Asthma is a long-term (chronic) lung disease that causes your child's airways to become sensitive to certain things (triggers). Several things happen to the airways when a child is exposed to triggers:
All of these things will cause the airways to narrow. This makes it difficult for air to go in and out of your child’s lungs and causes the symptoms of asthma.
A child is more likely to get asthma if he or she:
Symptoms can occur a bit differently in each child. Children with asthma have times when they have few, if any symptoms. They also have times when symptoms flare up. Symptoms may include:
The symptoms of asthma can be like other health conditions. Make sure your child sees his or her healthcare provider for a diagnosis.
To diagnose asthma, your child’s healthcare provider may recommend these tests:
Treatment will depend on your child’s symptoms, age, and general health. It will also depend on how severe the condition is.
Your child’s healthcare provider may refer you to a pulmonologist. This is a doctor with special training to treat lung conditions. Your child may also be referred to an asthma and allergy specialist. Your child’s treatment is based on how severe his or her symptoms are and how easily they are controlled. Treatment includes finding triggers and ways to avoid them. It will also include medicines.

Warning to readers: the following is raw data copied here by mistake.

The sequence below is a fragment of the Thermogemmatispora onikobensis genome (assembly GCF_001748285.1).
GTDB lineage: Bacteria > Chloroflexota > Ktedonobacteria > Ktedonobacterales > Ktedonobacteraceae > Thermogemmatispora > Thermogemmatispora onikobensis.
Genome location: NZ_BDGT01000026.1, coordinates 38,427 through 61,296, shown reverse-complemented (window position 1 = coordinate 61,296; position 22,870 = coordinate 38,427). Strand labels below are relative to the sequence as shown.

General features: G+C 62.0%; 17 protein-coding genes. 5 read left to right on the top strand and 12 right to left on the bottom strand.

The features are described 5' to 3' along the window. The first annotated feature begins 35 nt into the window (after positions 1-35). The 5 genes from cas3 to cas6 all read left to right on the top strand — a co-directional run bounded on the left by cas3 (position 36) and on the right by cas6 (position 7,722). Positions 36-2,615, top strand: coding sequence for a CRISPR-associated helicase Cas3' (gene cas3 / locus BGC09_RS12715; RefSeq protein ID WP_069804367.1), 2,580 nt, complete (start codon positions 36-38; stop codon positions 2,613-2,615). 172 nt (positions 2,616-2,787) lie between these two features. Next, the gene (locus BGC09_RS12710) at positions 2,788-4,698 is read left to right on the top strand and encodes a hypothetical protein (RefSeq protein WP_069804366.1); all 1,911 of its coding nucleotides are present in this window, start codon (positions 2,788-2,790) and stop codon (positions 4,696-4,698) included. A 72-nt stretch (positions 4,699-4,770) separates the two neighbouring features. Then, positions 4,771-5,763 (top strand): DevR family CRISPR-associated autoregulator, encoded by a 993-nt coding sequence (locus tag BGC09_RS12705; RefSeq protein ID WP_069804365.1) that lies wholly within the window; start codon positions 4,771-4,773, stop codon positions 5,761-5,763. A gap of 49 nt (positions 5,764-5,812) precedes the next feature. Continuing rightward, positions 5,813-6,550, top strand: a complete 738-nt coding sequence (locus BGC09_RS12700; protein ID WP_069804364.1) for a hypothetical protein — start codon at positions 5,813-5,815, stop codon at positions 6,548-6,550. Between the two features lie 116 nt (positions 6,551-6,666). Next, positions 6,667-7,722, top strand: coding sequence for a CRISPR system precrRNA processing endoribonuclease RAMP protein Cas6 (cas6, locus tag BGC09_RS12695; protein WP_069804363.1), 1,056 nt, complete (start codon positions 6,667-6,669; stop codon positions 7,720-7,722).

Asthma medicines include:
Asthma that is not well controlled may cause:
Asthma can’t be completely prevented. There are steps you can take to reduce the chance of your child developing asthma. They include:
In most children, asthma flare-ups can be prevented by:
You can help manage your child’s asthma by:
Work with your child’s healthcare provider to find the best way to take care of your child’s asthma. There are guidelines for children from newborn to age 4, ages 5 to 11, and ages 12 and older.
The more information a person with asthma has, the better the asthma can be controlled.
Call your child’s healthcare provider if your child’s symptoms are not well-controlled. For example, your child is waking at night with symptoms or is having trouble with daily activities.
Call your child’s healthcare provider or get medical help right away if your child has severe symptoms. These severe symptoms can include trouble:
Tips to help you get the most from a visit to your child’s healthcare provider:
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